Warning comes after this month’s Storms Ciara and Dennis caused widespread flooding.

The government’s chief environment advisor has recommended a new raft of regulations for homes built in flood-prone areas.

Head of the Environment Agency (EA) James Bevan said new houses on flood plains should only be built if they are immune to flooding.

In a speech today at the World Water-Tech Innovation summit in London, he said: “The best way to defuse the weather bomb is better protection and stronger resilience.”

Vast tracts of land in the UK are classed as a flood plain with one in 10 new homes being built on sites at risk of flooding, according to government data.

And figures published last week by Conservative think-tank Bright Blue shows 70,000 homes had been built in flood-prone areas since 2009, with 20,000 having no flood defences at all.

flooding york

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Recent storms have seen the river Ouse in York reach its highest level for more than four years

A 2016 deal between the government and the insurance industry to guarantee affordable insurance to homeowners living in high risk areas only covers homes built before 2009, meaning many homeowners in these areas may be unable to find insurance.

In an interview with the BBC, Bevan stopped short of calling for a ban on all developments in these regions but said that homes should only be built if “there is no real alternative” and with designs that are “flood-proof”.

Bevan’s recommendations include restricting the ground floor to garages, planting more trees, creating wetland habitats and restoring the natural course of rivers which have been artificially straightened.

The advice comes after unprecedented flooding across the UK caused by this month’s storms Ciara and Dennis.

Water levels in Shropshire’s county town Shrewsbury are set to reach an all-time high of 5.5m today, while the river Wye in nearby Herefordshire has risen to its highest level since 1795.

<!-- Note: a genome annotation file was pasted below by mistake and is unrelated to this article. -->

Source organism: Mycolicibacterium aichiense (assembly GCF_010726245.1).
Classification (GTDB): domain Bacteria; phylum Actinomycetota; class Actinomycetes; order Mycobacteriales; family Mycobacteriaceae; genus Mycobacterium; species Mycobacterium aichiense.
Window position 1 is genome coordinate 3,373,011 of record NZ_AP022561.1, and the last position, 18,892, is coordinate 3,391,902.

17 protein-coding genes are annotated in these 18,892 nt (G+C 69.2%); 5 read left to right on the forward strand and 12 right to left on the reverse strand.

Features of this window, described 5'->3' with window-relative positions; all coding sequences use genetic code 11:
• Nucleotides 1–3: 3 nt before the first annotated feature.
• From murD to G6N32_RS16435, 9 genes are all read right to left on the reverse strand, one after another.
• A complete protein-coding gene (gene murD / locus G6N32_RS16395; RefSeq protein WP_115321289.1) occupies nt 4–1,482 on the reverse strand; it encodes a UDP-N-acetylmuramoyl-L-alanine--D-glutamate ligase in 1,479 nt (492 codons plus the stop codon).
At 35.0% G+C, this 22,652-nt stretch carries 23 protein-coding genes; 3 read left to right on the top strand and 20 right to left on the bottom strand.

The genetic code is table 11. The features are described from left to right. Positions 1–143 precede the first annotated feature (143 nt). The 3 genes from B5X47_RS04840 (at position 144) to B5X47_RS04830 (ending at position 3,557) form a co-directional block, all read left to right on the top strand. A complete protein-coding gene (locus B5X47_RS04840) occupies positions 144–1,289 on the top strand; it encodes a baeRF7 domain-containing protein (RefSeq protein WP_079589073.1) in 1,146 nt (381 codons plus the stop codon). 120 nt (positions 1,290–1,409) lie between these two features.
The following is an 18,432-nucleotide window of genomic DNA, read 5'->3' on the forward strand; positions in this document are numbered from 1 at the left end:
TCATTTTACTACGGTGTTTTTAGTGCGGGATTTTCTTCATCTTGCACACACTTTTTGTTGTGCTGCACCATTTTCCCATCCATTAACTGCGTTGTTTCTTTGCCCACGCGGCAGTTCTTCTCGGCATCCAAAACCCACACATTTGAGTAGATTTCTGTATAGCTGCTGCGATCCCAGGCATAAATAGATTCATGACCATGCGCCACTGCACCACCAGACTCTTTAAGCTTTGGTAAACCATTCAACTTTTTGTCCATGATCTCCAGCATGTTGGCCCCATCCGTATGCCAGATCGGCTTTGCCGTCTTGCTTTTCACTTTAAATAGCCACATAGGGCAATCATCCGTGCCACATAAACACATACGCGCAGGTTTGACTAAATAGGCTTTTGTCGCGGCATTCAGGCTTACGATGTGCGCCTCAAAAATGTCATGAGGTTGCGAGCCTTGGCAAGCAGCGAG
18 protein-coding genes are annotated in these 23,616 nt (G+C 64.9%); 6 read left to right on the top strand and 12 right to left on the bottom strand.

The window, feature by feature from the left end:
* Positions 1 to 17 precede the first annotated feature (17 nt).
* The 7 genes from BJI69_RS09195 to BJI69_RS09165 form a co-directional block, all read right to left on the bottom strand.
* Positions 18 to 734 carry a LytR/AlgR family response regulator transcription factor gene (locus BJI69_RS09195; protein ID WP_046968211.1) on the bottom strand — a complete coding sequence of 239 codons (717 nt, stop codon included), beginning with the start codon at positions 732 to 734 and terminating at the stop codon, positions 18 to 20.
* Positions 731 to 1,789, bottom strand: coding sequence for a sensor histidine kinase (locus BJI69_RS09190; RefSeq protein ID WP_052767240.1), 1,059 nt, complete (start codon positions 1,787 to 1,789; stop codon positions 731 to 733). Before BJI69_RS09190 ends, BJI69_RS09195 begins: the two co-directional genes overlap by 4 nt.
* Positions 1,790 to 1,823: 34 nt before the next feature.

A number of government advisors and industry experts have waded into the debate, including RIBA director of policy Andrew Forth who said there was a “fundamental need for a complete re-evaluation of building regulations” in flood-prone areas.

He added: “We know how to build things that are resilient, that can be put back in to use rapidly after floods. Just building the same in flood risk areas as we build everywhere else isn’t going to get us sustainable homes built.”

In 2018, the RIBA published a five-point list of recommendations for the government to reduce the impact of flooding, which it says the government has ignored. Forth said: “The government is just not really prioritising this.”

Meanwhile Richard Coutts, government flood advisor and director of architect practice Baca said homes in areas liable to flooding should use resilient materials and placing electrical points above expected flood levels.

But he warned chopping and changing ministers made it harder for government to come up with a coherent strategy. “The ministerial merry-go-round is preventing important decisions being made,” he added.

The EA is currently spending £2.6bn on new flood defences to protect 300,00 properties by 2021 along with £1bn on maintenance of existing defences.